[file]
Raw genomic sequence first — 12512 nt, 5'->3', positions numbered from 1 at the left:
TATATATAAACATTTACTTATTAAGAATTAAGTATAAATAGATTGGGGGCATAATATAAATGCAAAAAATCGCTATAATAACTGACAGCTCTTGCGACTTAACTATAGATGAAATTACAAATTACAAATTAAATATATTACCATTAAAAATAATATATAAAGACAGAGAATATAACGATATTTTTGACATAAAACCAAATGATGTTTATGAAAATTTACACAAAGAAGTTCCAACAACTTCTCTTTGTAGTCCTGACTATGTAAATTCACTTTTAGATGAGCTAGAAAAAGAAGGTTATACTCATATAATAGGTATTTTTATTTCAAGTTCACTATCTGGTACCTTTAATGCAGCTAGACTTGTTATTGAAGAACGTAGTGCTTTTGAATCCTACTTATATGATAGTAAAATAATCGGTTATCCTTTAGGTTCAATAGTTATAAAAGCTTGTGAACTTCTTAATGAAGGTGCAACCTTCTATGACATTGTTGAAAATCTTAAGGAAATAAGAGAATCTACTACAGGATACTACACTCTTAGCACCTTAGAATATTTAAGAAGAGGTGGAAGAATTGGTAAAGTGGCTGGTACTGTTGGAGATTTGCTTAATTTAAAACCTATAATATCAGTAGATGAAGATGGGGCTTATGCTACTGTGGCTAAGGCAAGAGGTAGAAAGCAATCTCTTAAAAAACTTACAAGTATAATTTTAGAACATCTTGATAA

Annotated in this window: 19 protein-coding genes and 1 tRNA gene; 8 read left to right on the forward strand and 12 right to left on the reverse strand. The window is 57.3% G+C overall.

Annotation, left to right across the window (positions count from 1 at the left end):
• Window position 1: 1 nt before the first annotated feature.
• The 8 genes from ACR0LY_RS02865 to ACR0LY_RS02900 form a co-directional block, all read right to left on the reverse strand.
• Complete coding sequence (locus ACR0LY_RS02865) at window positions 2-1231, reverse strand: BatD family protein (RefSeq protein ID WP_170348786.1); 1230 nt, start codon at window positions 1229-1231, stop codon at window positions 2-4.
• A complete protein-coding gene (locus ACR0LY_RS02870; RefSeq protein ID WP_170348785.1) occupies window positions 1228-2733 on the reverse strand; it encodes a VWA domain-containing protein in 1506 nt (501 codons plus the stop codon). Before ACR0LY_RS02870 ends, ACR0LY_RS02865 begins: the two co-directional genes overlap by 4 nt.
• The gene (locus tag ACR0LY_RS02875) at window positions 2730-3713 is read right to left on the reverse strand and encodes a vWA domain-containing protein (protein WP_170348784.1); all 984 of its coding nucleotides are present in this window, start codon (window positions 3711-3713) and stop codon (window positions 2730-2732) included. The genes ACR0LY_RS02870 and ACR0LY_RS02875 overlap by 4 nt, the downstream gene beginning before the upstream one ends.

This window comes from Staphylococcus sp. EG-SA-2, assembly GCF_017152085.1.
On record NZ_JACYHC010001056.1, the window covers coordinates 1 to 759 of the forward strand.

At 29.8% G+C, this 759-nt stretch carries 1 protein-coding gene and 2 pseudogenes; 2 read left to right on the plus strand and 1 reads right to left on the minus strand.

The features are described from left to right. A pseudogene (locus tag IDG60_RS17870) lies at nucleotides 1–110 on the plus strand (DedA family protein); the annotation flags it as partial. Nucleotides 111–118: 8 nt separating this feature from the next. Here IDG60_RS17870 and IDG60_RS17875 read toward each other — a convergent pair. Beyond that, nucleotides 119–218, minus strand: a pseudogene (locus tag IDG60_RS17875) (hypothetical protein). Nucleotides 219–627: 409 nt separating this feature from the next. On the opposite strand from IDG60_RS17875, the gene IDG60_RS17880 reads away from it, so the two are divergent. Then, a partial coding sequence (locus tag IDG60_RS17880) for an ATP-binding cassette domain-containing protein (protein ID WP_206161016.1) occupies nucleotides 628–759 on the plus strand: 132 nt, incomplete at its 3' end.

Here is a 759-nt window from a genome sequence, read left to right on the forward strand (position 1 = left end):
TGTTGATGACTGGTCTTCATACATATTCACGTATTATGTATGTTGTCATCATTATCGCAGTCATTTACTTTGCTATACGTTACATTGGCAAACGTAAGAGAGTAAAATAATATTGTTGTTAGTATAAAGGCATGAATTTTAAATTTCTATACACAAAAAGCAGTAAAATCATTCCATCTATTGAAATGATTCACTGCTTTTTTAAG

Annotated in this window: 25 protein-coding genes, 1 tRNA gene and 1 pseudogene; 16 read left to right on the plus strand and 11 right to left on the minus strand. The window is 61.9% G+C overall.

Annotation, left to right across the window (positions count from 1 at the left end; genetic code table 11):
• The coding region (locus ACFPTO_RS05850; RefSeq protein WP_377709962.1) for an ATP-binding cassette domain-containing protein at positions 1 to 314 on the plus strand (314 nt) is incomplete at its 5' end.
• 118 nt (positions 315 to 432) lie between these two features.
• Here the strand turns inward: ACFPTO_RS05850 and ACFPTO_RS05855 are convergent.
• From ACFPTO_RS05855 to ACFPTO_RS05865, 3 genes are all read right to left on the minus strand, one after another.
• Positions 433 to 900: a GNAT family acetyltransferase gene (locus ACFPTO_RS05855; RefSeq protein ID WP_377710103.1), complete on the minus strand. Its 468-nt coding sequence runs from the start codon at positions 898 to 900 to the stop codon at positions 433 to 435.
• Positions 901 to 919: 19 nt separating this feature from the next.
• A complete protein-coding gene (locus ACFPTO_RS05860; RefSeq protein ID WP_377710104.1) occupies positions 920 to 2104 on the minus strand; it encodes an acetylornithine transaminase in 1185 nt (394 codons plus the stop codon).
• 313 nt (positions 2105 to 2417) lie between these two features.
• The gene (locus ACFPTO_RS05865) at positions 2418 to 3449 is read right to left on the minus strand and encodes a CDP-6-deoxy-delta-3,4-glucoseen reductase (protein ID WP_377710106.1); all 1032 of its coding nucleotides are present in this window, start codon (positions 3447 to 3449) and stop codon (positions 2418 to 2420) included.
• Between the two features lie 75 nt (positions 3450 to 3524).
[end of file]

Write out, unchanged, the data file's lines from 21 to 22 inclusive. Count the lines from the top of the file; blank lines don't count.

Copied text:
• From ACFPTO_RS05855 to ACFPTO_RS05865, 3 genes are all read right to left on the minus strand, one after another.
• Positions 433 to 900: a GNAT family acetyltransferase gene (locus ACFPTO_RS05855; RefSeq protein ID WP_377710103.1), complete on the minus strand. Its 468-nt coding sequence runs from the start codon at positions 898 to 900 to the stop codon at positions 433 to 435.